Anglican Morning Devotion for 17 January 2022 Anno Domini
a ministry of the Anglican Orthodox Communion Worldwide
“And as Moses lifted up the serpent in the wilderness, even so must the Son of man be lifted up: 15That whosoever believeth in him should not perish, but have eternal life. For God so loved the world, that he gave his only begotten Son, that whosoever believeth in him should not perish, but have everlasting life. 17For God sent not his Son into the world to condemn the world; but that the world through him might be saved. 18He that believeth on him is not condemned: but he that believeth not is condemned already, because he hath not believed in the name of the only begotten Son of God. 19And this is the condemnation, that light is come into the world, and men loved darkness rather than light, because their deeds were evil. 20For every one that doeth evil hateth the light, neither cometh to the light, lest his deeds should be reproved. 21But he that doeth truth cometh to the light, that his deeds may be made manifest, that they are wrought in God.” (John 3:13-21; all scripture quoted is from the King James Version)
The Lord Jesus continues his remarks to Nicodemus, and to us. What does the lifting up of the serpent by Moses in the Wilderness have to do with our Lord’s being lifted up? You may read of the Brazen Serpent in the Book of Numbers, chapter 21. Briefly, the Children of Israel sinned against God in their complaints even against the Manna. So, God sent fiery and deadly serpents among them – perhaps related to the Fer-de-Lance, one of the most deadly of serpents. Many died as a result of the sins of Israel from the bite of the serpent. The people repented and asked Moses to pray the Lord to remove the serpents. So God commanded Moses to mount a brazen serpent on a pole and lift it up in the center of the congregation.
When any of the people were bitten by the serpent, if they looked upon the serpent on the pole, they would not die though they suffered from the bite. How does this illustrate the Passion of Christ on our behalf? “14And as Moses lifted up the serpent in the wilderness, even so must the Son of man be lifted up: 15That whosoever believeth in him should not perish, but have eternal life.”
Our Lord died for us lifted between Heaven and earth. He beheld the Temple Mount from that vantage point as well as the hordes of mockers and hate-filled religious leaders gathered about to assuage their vengeful fervor against the Son of God. They viewed Him as a threat to their comfortable and cozy religious institution that had long forgotten the promise made to Abraham, or else chose to disregard that faith of Abraham. There were others, as well, at the cross who were there merely out of curiosity just as men gather to view a terrible accident on our highways; and there were a tiny few who stood beneath the cross out of the courage of love for the Lord – elect women along with the beloved disciple, John, who braved the displeasure of the religious zealots who watched their every move with suspicion.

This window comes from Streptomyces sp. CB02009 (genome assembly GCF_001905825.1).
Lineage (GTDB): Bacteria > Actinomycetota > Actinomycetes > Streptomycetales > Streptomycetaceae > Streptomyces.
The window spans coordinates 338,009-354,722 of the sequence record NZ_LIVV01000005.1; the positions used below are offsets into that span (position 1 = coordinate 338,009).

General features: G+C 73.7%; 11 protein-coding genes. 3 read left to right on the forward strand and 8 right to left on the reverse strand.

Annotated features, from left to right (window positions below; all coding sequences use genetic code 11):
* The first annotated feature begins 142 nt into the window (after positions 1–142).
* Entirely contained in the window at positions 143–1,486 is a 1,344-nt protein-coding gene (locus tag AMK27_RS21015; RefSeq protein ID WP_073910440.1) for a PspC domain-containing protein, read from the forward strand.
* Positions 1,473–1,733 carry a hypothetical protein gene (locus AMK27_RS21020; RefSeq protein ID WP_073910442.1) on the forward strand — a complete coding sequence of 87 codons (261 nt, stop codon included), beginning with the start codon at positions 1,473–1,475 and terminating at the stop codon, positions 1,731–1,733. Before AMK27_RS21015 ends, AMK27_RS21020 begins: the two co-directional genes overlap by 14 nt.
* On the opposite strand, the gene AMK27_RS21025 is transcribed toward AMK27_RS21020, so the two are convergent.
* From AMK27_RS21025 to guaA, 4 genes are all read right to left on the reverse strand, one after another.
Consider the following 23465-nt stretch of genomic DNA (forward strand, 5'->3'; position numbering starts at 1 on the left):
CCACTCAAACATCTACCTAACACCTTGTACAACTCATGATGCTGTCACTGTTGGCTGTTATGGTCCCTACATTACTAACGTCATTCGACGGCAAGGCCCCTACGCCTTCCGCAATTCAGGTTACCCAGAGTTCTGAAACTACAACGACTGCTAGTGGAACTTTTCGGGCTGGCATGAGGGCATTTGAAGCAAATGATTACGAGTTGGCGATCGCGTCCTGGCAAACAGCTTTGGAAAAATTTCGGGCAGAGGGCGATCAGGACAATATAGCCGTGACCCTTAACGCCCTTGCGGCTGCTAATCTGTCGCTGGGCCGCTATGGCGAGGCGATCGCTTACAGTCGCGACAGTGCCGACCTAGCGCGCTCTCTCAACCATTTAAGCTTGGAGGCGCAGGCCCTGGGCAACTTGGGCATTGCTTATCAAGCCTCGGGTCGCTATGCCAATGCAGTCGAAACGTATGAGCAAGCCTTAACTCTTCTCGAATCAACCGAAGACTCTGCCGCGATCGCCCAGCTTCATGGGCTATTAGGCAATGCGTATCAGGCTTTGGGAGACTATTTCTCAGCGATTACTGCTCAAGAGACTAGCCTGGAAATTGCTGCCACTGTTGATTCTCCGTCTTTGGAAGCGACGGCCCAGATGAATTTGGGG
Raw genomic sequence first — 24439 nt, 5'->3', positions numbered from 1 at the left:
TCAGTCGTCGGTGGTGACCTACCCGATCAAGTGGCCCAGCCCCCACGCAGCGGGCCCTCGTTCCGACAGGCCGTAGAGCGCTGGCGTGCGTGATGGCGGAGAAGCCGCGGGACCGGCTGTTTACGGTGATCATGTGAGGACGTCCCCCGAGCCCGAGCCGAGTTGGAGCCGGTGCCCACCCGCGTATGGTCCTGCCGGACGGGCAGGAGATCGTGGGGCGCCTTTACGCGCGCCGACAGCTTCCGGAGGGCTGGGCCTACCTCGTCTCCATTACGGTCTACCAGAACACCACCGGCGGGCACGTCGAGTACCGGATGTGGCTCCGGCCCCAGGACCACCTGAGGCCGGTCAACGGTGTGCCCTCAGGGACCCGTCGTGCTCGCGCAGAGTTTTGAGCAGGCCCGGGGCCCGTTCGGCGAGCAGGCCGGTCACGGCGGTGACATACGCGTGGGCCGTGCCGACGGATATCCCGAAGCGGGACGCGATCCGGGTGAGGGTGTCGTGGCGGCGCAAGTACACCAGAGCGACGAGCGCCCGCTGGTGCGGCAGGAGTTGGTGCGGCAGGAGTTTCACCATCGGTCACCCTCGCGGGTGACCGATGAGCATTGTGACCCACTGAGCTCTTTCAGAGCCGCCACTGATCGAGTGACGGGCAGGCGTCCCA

How did the Brazen Serpent depict the work of Christ on the cross? Remember the Serpent of the Garden who brought sin and death upon all Creation by his vile deceptions? The Brazen Serpent represented the sins of the people nailed to the pole in the Wilderness. By faith, they looked upon their crucified sins and lived. The Bible does not say that they did not suffer from the bite of the serpent, but they lived in spite of it. Sin leaves ugly scars – even those forgiven. Our sin left scars upon the body of our Lord, too. The nails, the stripes, the crown of thorns , the lance that penetrated His heart – all marked the cost of sin upon our Savior who redeemed us.
When we look with faith and understanding upon the cross, and Christ crucified, we too shall live. But the scars of sin are completely removed from our souls and transferred to our Lord Jesus Christ who bore our sins:
“21 For even hereunto were ye called: because Christ also suffered for us, leaving us an example, that ye should follow his steps: 22 Who did no sin, neither was guile found in his mouth: 23 Who, when he was reviled, reviled not again; when he suffered, he threatened not; but committed himself to him that judgeth righteously: 24 Who his own self bare our sins in his own body on the tree, that we, being dead to sins, should live unto righteousness: by whose stripes ye were healed. 25 For ye were as sheep going astray; but are now returned unto the Shepherd and Bishop of your souls.” (1 Peter 2:21-25)